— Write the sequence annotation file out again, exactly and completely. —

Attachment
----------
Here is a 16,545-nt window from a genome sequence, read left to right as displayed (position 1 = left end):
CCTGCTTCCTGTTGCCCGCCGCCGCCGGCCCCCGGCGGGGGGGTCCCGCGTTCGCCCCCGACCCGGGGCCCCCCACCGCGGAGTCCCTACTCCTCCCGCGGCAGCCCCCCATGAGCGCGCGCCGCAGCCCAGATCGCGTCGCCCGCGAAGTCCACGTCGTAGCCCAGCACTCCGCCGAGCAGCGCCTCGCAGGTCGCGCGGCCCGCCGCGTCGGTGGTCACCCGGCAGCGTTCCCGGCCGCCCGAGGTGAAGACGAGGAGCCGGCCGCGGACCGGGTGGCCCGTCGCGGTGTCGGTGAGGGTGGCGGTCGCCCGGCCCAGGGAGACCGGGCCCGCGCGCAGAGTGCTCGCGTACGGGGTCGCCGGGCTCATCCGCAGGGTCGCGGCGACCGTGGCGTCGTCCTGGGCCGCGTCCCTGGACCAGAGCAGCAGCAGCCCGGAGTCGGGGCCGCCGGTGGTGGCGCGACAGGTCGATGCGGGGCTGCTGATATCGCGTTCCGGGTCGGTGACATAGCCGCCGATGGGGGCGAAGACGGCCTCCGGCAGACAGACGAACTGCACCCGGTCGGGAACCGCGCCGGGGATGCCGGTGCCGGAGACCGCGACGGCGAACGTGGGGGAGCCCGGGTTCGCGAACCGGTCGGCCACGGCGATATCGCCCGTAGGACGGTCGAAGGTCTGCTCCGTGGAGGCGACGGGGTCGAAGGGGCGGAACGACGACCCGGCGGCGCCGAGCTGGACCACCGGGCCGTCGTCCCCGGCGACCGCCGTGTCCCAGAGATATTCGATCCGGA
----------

Here is a 16,545-nt window from a genome sequence, read left to right as displayed (position 1 = left end):
CCTGCTTCCTGTTGCCCGCCGCCGCCGGCCCCCGGCGGGGGGGTCCCGCGTTCGCCCCCGACCCGGGGCCCCCCACCGCGGAGTCCCTACTCCTCCCGCGGCAGCCCCCCATGAGCGCGCGCCGCAGCCCAGATCGCGTCGCCCGCGAAGTCCACGTCGTAGCCCAGCACTCCGCCGAGCAGCGCCTCGCAGGTCGCGCGGCCCGCCGCGTCGGTGGTCACCCGGCAGCGTTCCCGGCCGCCCGAGGTGAAGACGAGGAGCCGGCCGCGGACCGGGTGGCCCGTCGCGGTGTCGGTGAGGGTGGCGGTCGCCCGGCCCAGGGAGACCGGGCCCGCGCGCAGAGTGCTCGCGTACGGGGTCGCCGGGCTCATCCGCAGGGTCGCGGCGACCGTGGCGTCGTCCTGGGCCGCGTCCCTGGACCAGAGCAGCAGCAGCCCGGAGTCGGGGCCGCCGGTGGTGGCGCGACAGGTCGATGCGGGGCTGCTGATATCGCGTTCCGGGTCGGTGACATAGCCGCCGATGGGGGCGAAGACGGCCTCCGGCAGACAGACGAACTGCACCCGGTCGGGAACCGCGCCGGGGATGCCGGTGCCGGAGACCGCGACGGCGAACGTGGGGGAGCCCGGGTTCGCGAACCGGTCGGCCACGGCGATATCGCCCGTAGGACGGTCGAAGGTCTGCTCCGTGGAGGCGACGGGGTCGAAGGGGCGGAACGACGACCCGGCGGCGCCGAGCTGGACCACCGGGCCGTCGTCCCCGGCGACCGCCGTGTCCCAGAGATATTCGATCCGGA